News for Spring 2013


As we all know there was extensive flooding in the county at the end of 2012 and our sympathies go to anyone whose home or other building was affected by the water.

Whilst looking through my postcard collection for another subject I came across this card showing very extensive flooding around the Prince of Wales’ Farm in a postcard published by the Nottingham Evening News on 24 May 1932.

Grove Farm on Lenton Lane, now the University of Nottingham playing fields, was bought by Edward, the Prince of Wales (Edward VIII), in 1927 allegedly to facilitate his affair with Freda Ward the married daughter of the lace magnate Charles Birkin. The farmhouse was rebuilt by the Prince. The affair lasted to around 1933 and the farm was then sold with subsequent owners being George Shelton, John William and Nellie Burnett, Colin Burnett and acquired by the University of Nottingham in 1960.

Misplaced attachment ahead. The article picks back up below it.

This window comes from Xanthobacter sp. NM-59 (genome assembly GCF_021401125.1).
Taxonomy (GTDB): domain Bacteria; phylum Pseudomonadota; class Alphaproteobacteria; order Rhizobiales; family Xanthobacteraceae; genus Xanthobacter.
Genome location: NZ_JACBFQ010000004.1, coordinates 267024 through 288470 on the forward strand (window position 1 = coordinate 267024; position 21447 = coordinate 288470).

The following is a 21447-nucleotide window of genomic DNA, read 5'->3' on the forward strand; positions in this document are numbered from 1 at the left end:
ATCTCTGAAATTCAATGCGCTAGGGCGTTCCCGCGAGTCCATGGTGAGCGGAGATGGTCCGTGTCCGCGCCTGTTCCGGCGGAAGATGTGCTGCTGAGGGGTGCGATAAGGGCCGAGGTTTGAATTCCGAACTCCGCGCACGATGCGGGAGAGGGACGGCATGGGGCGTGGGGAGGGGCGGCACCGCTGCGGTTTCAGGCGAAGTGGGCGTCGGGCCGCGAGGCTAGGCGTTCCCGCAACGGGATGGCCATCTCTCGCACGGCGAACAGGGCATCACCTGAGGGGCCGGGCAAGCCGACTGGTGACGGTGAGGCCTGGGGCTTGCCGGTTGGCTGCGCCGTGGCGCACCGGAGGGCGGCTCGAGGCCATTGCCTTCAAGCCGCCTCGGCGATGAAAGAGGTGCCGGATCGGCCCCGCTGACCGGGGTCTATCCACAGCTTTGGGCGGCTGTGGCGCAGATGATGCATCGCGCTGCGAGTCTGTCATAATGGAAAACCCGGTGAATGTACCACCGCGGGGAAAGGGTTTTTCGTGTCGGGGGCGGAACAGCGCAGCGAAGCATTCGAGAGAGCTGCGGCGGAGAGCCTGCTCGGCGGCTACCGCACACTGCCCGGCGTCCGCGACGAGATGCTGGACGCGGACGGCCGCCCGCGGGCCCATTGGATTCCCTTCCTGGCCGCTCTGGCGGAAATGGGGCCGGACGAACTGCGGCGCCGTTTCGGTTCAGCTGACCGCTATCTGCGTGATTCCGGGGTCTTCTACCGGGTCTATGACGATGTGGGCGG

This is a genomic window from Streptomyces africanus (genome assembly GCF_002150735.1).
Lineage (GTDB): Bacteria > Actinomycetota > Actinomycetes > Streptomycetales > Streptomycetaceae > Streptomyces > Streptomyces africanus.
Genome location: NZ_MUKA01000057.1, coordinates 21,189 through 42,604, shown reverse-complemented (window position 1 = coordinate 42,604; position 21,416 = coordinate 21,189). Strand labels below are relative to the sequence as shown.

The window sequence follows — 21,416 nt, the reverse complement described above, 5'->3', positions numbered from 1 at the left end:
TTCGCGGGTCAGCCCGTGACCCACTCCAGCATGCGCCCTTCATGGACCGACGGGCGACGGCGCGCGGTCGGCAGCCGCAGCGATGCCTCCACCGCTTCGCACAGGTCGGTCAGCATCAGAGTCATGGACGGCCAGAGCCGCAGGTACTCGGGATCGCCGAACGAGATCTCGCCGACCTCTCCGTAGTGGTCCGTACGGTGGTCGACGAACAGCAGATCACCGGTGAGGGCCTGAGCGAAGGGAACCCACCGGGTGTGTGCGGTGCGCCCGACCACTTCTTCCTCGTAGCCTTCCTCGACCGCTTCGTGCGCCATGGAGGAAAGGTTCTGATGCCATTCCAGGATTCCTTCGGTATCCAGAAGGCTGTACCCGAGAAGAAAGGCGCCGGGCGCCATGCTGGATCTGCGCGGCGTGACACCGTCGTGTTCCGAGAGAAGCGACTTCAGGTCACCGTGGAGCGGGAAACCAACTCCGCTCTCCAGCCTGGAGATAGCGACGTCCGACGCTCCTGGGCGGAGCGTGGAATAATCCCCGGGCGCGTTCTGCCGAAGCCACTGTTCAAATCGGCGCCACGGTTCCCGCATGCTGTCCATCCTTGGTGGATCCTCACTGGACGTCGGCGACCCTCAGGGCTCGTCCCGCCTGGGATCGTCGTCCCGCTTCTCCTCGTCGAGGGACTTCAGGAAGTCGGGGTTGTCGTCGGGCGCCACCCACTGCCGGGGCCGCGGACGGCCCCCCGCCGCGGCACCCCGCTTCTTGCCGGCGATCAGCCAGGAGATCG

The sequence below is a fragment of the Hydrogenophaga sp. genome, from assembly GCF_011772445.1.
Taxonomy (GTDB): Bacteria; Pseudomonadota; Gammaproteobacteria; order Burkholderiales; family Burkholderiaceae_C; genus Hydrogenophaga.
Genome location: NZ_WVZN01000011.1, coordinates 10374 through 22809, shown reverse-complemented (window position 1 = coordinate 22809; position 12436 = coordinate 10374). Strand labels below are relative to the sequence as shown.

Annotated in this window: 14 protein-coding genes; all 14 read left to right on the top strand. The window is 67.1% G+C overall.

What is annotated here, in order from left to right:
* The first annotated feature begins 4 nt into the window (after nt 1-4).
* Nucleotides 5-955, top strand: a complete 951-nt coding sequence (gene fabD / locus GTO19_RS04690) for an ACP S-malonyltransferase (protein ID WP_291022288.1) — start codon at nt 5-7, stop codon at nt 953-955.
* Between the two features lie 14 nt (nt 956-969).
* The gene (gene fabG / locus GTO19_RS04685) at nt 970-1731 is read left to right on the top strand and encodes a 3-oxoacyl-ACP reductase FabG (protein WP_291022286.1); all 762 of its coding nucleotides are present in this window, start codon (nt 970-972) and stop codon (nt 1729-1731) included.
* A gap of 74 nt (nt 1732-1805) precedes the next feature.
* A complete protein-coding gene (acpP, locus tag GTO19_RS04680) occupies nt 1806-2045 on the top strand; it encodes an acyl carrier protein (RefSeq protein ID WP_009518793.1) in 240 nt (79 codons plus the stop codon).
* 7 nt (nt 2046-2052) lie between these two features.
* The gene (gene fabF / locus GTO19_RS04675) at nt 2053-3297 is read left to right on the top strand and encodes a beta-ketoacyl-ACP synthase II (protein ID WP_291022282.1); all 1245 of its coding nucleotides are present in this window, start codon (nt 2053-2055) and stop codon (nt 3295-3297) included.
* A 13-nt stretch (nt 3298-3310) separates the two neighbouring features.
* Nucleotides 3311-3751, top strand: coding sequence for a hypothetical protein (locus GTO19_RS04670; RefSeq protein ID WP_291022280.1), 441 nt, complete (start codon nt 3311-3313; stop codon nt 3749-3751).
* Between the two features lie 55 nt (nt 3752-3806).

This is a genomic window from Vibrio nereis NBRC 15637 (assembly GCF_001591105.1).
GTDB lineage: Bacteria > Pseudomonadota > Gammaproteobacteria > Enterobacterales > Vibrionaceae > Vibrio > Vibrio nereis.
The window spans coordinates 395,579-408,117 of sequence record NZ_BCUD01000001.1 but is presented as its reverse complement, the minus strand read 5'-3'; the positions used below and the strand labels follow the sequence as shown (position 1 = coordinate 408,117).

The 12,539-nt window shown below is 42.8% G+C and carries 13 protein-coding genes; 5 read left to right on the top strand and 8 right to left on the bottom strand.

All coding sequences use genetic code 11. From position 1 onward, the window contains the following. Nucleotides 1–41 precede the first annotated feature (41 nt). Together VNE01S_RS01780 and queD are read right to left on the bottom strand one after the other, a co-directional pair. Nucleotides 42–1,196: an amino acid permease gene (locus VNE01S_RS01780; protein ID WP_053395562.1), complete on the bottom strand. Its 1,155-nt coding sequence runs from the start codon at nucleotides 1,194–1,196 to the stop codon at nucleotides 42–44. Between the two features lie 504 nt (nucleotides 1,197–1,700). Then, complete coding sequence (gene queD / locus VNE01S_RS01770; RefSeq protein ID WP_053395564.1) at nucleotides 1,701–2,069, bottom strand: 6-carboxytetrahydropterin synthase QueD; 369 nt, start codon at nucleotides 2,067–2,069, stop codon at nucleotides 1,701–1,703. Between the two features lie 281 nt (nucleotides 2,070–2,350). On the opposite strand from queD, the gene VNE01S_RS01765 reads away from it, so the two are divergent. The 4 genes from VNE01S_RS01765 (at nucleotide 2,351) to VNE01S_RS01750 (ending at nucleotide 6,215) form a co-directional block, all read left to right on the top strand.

The farm was situated on the banks of the river Trent, the flow of which can be seen in the picture by the white marks running in a diagonal in the lower half.



Members will recall the article in the Newsletter, issue 68, Summer 2012 by Trevor Lewis about the lost manor of Kirkby Hardwick. The Kirkby and District Archaeological Group has continued to be active in their interest in the site but are concerned that recent developments will affect the work they wish to continue undertaking in understanding the history of the building. Barbara Cast updates on the Response Group action.

You may remember reading in our Summer 2012 Newsletter an article about Kirkby Hardwick Old Manor and the excavations which had taken place recently, the findings of which had shown how ancient and interesting the site was, especially with its connections with Cardinal Wolsey and some of the leading families in the county.